DemDaily: Nineteen and Counting
February 20, 2018
On Friday, Deputy Attorney General Rod Rosenstein announced the indictment of 13 Russians in the special counsel's investigation of Russian interference in the 2016 presidential election.
The charges are the latest chapter in a probe that has haunted President Trump since he entered the White House, and tortured an anxious public waiting to see if, or when, it reaches the oval office.
|"The indictment charges 13 Russian nationals and three Russian companies for committing federal crimes while seeking to interfere in the United States political system, including the 2016 presidential election.
The defendants allegedly conducted what they called information warfare against the United States, with the stated goal of spreading distrust towards the candidates and the political system in general."
The President hailed the indictment of the Russians as proof of "no collusion" on the part of his campaign, but his comments ignored the fact that they are just one component of a much larger, umbrella investigation that already includes indictments of four of his former campaign advisors.
In October former Trump Campaign Chairman Paul Manafort and his longtime business partner Rick Gates, were charged with 12 counts of conspiracy against the United States, conspiracy to launder money, illegal foreign lobbying, lying to federal agents and other charges related to their work for the government of Ukraine and a Russia-affiliated Ukrainian political party.
In December Trump's former Former National Security Advisor Michael Flynn, was charged with lying to the FBI, and former Trump foreign policy adviser George Papadopoulos pleaded guilty to similar charges earlier.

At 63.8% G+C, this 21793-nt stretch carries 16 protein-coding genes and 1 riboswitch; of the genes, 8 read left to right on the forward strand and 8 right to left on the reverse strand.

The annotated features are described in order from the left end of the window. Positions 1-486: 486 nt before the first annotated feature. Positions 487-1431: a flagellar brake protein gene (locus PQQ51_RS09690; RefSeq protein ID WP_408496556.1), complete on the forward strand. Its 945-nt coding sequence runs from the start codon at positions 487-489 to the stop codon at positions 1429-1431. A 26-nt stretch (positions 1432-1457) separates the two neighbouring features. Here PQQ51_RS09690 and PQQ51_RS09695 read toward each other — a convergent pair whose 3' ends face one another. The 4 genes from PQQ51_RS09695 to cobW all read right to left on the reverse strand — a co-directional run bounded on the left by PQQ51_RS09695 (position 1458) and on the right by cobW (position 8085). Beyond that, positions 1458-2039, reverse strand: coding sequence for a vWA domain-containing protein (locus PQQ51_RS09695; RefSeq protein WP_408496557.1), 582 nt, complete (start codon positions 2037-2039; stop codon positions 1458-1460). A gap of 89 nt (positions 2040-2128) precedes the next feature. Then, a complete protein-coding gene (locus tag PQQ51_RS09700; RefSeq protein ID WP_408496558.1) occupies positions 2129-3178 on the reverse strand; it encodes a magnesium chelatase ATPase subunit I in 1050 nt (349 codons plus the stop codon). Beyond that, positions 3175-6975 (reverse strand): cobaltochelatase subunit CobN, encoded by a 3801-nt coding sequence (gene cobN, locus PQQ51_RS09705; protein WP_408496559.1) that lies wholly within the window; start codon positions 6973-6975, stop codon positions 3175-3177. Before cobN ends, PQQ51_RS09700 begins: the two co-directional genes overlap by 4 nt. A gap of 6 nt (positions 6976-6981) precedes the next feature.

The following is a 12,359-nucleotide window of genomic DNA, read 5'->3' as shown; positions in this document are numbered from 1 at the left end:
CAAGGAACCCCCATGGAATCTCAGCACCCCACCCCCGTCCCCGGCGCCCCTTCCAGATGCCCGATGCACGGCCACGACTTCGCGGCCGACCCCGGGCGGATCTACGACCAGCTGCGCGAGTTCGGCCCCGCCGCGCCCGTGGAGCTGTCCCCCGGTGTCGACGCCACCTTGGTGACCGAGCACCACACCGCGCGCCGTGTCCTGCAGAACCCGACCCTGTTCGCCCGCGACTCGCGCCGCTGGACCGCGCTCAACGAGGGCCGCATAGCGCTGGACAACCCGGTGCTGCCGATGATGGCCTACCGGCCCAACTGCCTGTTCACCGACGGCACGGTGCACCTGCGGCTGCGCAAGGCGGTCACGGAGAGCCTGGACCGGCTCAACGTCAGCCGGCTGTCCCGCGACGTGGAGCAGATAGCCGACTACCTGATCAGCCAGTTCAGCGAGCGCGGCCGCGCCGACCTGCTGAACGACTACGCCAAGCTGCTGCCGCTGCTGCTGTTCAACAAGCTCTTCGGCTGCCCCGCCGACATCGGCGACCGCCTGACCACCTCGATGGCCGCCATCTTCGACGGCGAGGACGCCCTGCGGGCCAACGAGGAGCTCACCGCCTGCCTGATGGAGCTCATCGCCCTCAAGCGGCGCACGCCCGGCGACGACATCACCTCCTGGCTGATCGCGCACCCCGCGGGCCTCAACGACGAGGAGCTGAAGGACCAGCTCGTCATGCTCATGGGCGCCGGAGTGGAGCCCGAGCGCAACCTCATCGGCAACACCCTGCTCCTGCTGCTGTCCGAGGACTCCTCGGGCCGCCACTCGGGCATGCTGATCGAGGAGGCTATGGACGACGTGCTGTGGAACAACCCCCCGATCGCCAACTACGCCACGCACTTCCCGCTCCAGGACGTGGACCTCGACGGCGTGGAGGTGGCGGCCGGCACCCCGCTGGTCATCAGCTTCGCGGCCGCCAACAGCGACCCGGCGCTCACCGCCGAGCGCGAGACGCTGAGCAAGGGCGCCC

Then this morning, in what is truly a daily drama, the special counsel's office the announced yet another indictment -- bringing to 19 the number of people charged in the ongoing investigation.
Alex van der Zwaan, a London-based attorney with Skadden Arps, was charged with lying to investigators about his communication related to a Skadden report which was commissioned by Gates and Manafort for their work with Ukrainian politician Yulia Tymoshenko.
van der Zwann is also the son-in-law of Ukranian-Russian oligarch German Khan, co-founder of Alfa Bank and who, according to the US Treasury Department, has close ties to Russian President Vladamir Putin. Khan was also named in the "Steele Dossier," a report by former British intelligence agent Christopher Steele which outlines damaging allegations about Trump and his advisers' ties to Russia.
Others who have been interviewed by the special counsel regarding related communications with Russian officials include Donald Trump, Jr, son-in-law Jared Kushner, former Trump campaign advisor Carter Page, Trump attorney Michael Cohen and Attorney General Jeff Sessions.
The investigation, headed by former FBI Director and special counsel Robert Mueller, falls under the jurisdiction of the Department of Justice (DOJ) and is separate from the three Congressional probes President Trump and his advisors are facing.
The charges against van der Zwann have fueled speculation about the next link in the intricate web of connections between the Trump campaign and the numerous moving pieces that include illegal collusion, financial crimes and, potentially, conspiracy.
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Sources: CNN, Washington Post, RealClearPollitics, Axios, Vox
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